But like Biden, it seemed as though he had no patience for being challenged – either by the candidates or the moderators. 

When Rachel Maddow quoted him about guns, Sanders yelled back that it was a mischaracterization and Maddow – someone somewhat sympathetic to Sanders’ point of view – pointed out that it was a direct quote.

The other thing with Sanders is that, like fellow septugenarian Elizabeth Warren, he vanished for long periods of time last night.

Was that because other candidates – Harris and Pete Buttigieg – were taking his space? Or was it because, like other old people, he got a little tired?

Neither is good.

The Democratic Party needs young blood. It’s how it got Barack Obama for two big wins. 

Biden and Sanders are both good guys and their contributions to the party can never be overlooked. They deserve prime time slots at the Milwaukee convention. But they should leave the party to people young and strong enough to go after Trump and the Republicans.

— The Constitution says you can’t be president until you’re 35 years old. 

(Face it, if the limit was younger, we’d be talking about Alexandria Ocasio-Cortez’s presidential run. For that, we’ll have to wait until 2024.)

Pete Buttigieg will be 39 on Inauguration Day 2021. But last night, he allayed concerns that he’s too immature to be in this race.

He handled himself very well. Calm, measured and on message.

I don’t think the answer to question about the shooting in South Bend is what stood out. That’s a not-good situation for him until it gets resolved – but his answer was about the best he could do under the circumstances.

I think it was his ability to find his moments and make his points. That whole line about how Republicans have lost all claim to being a party of Christians was brilliant – yes, well-rehearsed, but brilliant. 

It resonated the same way Bill de Blasio’s line about how immigrants are not the reason for Americans’ economic insecurity did the night before.

He brought up his military service without crowing about it, the way it seemed Tulsi Gabbard did that sometimes. And he was somewhat matter-of-fact about his husband, although he did point how his marriage was legitimized by a single vote in the Supreme Court.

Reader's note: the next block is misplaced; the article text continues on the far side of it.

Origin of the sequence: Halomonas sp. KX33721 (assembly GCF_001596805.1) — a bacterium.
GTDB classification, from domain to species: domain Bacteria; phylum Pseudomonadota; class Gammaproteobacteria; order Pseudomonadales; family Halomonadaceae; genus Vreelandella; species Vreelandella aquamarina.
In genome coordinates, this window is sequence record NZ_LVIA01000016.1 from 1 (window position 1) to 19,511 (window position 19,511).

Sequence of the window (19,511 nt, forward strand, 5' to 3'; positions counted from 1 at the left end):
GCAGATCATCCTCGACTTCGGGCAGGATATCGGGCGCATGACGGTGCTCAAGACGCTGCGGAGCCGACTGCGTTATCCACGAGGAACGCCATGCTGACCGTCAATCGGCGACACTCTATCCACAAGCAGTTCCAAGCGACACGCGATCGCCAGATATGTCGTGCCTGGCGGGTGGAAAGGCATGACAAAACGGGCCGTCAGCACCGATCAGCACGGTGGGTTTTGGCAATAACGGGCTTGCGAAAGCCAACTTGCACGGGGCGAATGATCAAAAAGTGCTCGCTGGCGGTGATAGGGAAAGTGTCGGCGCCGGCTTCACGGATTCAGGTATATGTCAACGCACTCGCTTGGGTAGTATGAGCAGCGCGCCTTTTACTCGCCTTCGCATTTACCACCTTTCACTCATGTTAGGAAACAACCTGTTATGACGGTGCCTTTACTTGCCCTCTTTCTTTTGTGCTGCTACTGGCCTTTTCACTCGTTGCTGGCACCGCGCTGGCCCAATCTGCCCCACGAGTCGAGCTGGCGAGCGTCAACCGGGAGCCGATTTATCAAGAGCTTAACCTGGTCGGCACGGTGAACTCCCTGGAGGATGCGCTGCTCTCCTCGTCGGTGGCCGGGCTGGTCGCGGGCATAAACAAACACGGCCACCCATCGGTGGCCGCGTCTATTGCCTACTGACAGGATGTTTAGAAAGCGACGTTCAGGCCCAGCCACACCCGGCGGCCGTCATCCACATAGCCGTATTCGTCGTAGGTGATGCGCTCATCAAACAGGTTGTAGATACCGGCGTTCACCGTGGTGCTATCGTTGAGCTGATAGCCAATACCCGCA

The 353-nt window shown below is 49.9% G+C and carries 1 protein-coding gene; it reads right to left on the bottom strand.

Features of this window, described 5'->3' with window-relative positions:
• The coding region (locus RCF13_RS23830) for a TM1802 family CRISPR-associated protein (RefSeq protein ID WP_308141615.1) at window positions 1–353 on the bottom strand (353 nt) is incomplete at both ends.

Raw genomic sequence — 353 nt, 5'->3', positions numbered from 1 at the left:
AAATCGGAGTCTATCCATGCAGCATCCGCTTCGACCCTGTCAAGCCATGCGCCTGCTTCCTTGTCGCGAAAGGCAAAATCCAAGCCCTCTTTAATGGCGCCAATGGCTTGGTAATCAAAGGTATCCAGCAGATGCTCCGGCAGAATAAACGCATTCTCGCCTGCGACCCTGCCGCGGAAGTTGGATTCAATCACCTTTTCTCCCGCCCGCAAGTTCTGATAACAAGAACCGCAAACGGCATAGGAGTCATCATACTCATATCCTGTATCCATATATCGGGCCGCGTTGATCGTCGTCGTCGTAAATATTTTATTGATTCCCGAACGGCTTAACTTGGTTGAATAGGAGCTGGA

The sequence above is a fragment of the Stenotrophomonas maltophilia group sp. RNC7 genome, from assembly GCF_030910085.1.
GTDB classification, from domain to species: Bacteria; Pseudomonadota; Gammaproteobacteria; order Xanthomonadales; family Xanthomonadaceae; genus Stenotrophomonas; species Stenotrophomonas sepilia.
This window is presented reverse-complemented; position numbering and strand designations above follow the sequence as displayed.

And the big test: Do I think he can stand on a stage against either Trump or Pence? Absolutely.

— Medicare for All advocates need to do a better job of selling this idea.

I’m for Medicare for All – I like the idea of ending private insurance because I don’t think it works. I think insurance companies are looking to make a profit – and make getting affordable care difficult.

But also thought his Michael Bennet’s challenging Sanders on Medicare for All was focused and helpful.

Bennet was trying to get Sanders to explain how you get from what we have now to Medicare for All – and Sanders wouldn’t do it. All Sanders ever says “We need radical change. We’re going to do it.” He has no plan for selling it.

I think Medicare for All is a goal that’s attained eventually. Americans are going to be scared of the idea unless it’s phased in. But like Obamacare itself, once they get there, I think they’re going to like it – just like people in the countries that have a form of it like it.

— By the way, I kinda like Michael Bennet.

I wish he would have announced his candidacy sooner so that we could have more time to evaluate him.

But I thought he was focused and on point. He showed some passion and raised the Russian threat that was mostly ignored in these debates.

— Kirsten Gillibrand’s woman power campaign is a problem.

When I was very young, in the early 1960s, Coca-Cola came out with a lemon-lime soda called Veep, the forerunner of Sprite and answer to 7Up.